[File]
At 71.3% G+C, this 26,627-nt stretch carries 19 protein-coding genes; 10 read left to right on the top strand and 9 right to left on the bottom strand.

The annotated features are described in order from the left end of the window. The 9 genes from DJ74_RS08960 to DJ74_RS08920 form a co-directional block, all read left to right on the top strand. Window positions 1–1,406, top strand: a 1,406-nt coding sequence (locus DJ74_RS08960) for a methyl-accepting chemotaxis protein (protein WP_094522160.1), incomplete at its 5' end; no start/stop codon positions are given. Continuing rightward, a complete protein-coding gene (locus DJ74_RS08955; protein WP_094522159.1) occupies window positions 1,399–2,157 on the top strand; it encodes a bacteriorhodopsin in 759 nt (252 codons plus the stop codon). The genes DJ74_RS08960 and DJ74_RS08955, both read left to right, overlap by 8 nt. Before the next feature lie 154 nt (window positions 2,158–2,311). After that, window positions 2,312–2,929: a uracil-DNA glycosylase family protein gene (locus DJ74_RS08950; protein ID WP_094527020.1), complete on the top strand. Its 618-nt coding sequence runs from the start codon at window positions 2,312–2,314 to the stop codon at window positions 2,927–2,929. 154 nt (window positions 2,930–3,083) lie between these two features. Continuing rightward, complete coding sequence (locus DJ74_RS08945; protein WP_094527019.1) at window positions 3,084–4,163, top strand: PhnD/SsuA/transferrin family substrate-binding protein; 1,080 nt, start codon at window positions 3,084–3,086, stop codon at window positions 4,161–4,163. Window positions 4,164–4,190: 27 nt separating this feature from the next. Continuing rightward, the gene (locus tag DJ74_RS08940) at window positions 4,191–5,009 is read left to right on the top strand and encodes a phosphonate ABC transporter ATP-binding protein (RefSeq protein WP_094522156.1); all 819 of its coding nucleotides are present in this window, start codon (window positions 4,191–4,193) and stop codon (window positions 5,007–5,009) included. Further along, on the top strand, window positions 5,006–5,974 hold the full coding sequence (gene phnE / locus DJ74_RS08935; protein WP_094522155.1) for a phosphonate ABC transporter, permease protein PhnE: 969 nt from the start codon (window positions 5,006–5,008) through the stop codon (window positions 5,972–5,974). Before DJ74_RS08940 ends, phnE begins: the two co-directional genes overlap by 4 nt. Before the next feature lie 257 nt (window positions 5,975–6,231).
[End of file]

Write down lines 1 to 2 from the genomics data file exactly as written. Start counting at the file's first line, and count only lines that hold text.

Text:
At 71.3% G+C, this 26,627-nt stretch carries 19 protein-coding genes; 10 read left to right on the top strand and 9 right to left on the bottom strand.

The annotated features are described in order from the left end of the window. The 9 genes from DJ74_RS08960 to DJ74_RS08920 form a co-directional block, all read left to right on the top strand. Window positions 1–1,406, top strand: a 1,406-nt coding sequence (locus DJ74_RS08960) for a methyl-accepting chemotaxis protein (protein WP_094522160.1), incomplete at its 5' end; no start/stop codon positions are given. Continuing rightward, a complete protein-coding gene (locus DJ74_RS08955; protein WP_094522159.1) occupies window positions 1,399–2,157 on the top strand; it encodes a bacteriorhodopsin in 759 nt (252 codons plus the stop codon). The genes DJ74_RS08960 and DJ74_RS08955, both read left to right, overlap by 8 nt. Before the next feature lie 154 nt (window positions 2,158–2,311). After that, window positions 2,312–2,929: a uracil-DNA glycosylase family protein gene (locus DJ74_RS08950; protein ID WP_094527020.1), complete on the top strand. Its 618-nt coding sequence runs from the start codon at window positions 2,312–2,314 to the stop codon at window positions 2,927–2,929. 154 nt (window positions 2,930–3,083) lie between these two features. Continuing rightward, complete coding sequence (locus DJ74_RS08945; protein WP_094527019.1) at window positions 3,084–4,163, top strand: PhnD/SsuA/transferrin family substrate-binding protein; 1,080 nt, start codon at window positions 3,084–3,086, stop codon at window positions 4,161–4,163. Window positions 4,164–4,190: 27 nt separating this feature from the next. Continuing rightward, the gene (locus tag DJ74_RS08940) at window positions 4,191–5,009 is read left to right on the top strand and encodes a phosphonate ABC transporter ATP-binding protein (RefSeq protein WP_094522156.1); all 819 of its coding nucleotides are present in this window, start codon (window positions 4,191–4,193) and stop codon (window positions 5,007–5,009) included. Further along, on the top strand, window positions 5,006–5,974 hold the full coding sequence (gene phnE / locus DJ74_RS08935; protein WP_094522155.1) for a phosphonate ABC transporter, permease protein PhnE: 969 nt from the start codon (window positions 5,006–5,008) through the stop codon (window positions 5,972–5,974). Before DJ74_RS08940 ends, phnE begins: the two co-directional genes overlap by 4 nt. Before the next feature lie 257 nt (window positions 5,975–6,231).